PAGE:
Beating Poverty, and the Sicilian Mafia, with a Nonprofit

Beating Poverty, and the Sicilian Mafia, with a Nonprofit

Italy is a beguiling mixture of myth and progress, a nation that originally set the standard for ancient civilizations while subsequently becoming a hostage of its own identity. However, its rich heritage has not always included prosperity for all its citizens. For Southern Italy, this is particularly true as economic hardship and the ongoing influence of the Mafia have turned Sicily into a stereotype. For Andrea Nocera, the goal of his Kickstarter crowdfunding campaign is to join forces with a pool of Italian and American supporters to redirect the future of that region. In particular, Nocera feels that the potential of Sicily is undervalued. To combat that, he and his team want to utilize art, music and literature to enact the change that’s needed.

Their first step is to use crowdfunding donations to create a nonprofit society that will be devoted to bettering the conditions of the Italians of Sicily and the southern region; after that, they want to launch an international newspaper, followed by a film. Their target goal is to raise $797,501 by December 19. This mixed media approach to economic development reflects both Nocera’s faith in the arts and the Italian tradition of artistic and cultural achievement. The graduates who will be supporting this project have studied economics, finance, communications, and music. That blend of specialties intends to tackle Southern Italy’s problems with a multi-pronged approach that uses their talents on behalf of their country’s people.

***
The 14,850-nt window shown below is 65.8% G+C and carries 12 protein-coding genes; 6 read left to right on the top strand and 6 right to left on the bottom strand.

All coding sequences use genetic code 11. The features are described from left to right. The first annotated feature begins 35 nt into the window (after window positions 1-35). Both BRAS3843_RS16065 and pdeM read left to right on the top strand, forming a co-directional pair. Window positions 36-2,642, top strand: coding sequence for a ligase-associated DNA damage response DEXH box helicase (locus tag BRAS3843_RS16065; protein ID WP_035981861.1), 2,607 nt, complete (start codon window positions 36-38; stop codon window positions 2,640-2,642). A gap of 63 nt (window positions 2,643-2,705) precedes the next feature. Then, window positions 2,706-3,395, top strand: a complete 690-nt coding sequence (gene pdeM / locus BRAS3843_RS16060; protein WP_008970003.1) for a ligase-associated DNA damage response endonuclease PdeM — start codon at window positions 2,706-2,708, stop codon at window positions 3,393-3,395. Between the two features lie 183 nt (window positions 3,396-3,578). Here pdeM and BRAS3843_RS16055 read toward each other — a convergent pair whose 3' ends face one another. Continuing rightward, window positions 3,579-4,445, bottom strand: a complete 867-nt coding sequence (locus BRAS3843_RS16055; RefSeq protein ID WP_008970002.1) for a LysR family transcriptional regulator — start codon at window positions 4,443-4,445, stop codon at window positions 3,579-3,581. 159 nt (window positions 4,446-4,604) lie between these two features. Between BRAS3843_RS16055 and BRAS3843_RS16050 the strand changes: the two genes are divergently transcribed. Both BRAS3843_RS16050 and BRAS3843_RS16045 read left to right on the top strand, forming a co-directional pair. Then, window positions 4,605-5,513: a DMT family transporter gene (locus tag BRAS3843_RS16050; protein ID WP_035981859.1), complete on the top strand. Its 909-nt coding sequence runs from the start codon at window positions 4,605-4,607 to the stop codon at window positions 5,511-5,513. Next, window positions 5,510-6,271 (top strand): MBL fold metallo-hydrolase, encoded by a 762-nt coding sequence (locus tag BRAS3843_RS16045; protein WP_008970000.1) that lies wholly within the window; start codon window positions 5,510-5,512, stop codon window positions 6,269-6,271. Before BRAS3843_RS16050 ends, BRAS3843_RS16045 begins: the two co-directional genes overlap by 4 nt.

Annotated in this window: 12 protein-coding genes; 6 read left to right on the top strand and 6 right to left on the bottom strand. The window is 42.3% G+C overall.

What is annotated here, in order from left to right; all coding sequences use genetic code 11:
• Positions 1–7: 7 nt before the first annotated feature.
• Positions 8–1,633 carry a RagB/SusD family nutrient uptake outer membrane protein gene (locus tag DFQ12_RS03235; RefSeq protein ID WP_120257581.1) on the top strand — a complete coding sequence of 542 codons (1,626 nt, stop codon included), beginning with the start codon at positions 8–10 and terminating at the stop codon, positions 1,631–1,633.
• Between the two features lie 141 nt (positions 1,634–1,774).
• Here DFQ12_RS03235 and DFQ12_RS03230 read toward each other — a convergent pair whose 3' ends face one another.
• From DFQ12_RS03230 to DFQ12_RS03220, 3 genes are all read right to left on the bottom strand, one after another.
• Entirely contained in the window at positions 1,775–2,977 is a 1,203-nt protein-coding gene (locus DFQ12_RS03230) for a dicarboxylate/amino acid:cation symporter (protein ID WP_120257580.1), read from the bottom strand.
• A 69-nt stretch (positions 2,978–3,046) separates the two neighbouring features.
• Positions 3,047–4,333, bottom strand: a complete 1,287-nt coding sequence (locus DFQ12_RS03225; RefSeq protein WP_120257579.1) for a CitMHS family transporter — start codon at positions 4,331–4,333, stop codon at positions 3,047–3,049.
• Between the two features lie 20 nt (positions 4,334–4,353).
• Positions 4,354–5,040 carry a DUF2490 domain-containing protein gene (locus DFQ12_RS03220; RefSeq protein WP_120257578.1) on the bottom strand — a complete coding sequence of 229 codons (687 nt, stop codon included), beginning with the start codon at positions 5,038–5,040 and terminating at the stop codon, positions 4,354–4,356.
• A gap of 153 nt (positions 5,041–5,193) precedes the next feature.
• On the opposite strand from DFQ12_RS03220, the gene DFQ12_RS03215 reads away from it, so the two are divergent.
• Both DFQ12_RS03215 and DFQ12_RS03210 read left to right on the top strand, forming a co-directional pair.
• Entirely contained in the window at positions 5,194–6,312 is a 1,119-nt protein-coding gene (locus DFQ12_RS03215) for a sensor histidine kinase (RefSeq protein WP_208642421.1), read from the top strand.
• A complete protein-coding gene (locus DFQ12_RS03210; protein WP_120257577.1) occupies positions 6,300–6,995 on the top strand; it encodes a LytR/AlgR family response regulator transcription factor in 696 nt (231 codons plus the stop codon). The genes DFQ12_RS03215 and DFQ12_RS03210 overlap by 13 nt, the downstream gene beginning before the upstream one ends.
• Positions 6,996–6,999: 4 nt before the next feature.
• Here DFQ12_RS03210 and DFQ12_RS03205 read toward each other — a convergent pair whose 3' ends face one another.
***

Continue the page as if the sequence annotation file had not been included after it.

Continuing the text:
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They hope to attract donors by creating new jobs in a region that desperately needs an employment surge. The foundation of their economic blueprint is to defeat the Mafia and internationalize many small but promising enterprises that are unknown to the world. Because of geographic concerns and the prevalence of pre-conceived notions about Italians, some of them actually held by Italians in other parts of the country, an unpromising political situation, along with the existing problems in the region, doubt lingers that a revitalization project has any hope of succeeding. The numbers are daunting. It’s true that part of the poverty can be blamed on the Mafia; although the crime organization has less power than in bygone days, the protection money that Sicilian businesses must pay to the Mafia means that poor people with limited means must pay more for their food and clothing. Sicily, with a population of five million, has a GDP that’s less than half that of the rest of Italy, with the failure to advance that makes the island appear to be locked in another era. Fifty-five percent of the working-age population is either unemployed or underemployed. But that’s not all that’s wrong. Palermo, which has the highest population of any of Sicily’s cities, has few libraries and bookstores. Nocera knows that Sicilians need those books as well as the jobs.

Nocera’s background is economics and finance; his personal interests combine spirituality, poetry, and social media and it’s clear that he’s found a way to focus his abilities on a region that needs the attention. Nocera’s plan to neutralize the Mafia’s reach won’t be easy to accomplish, but his plan to draw on Italy’s native culture and artistic talent shows that he’s calling on the country’s nobler traditions.

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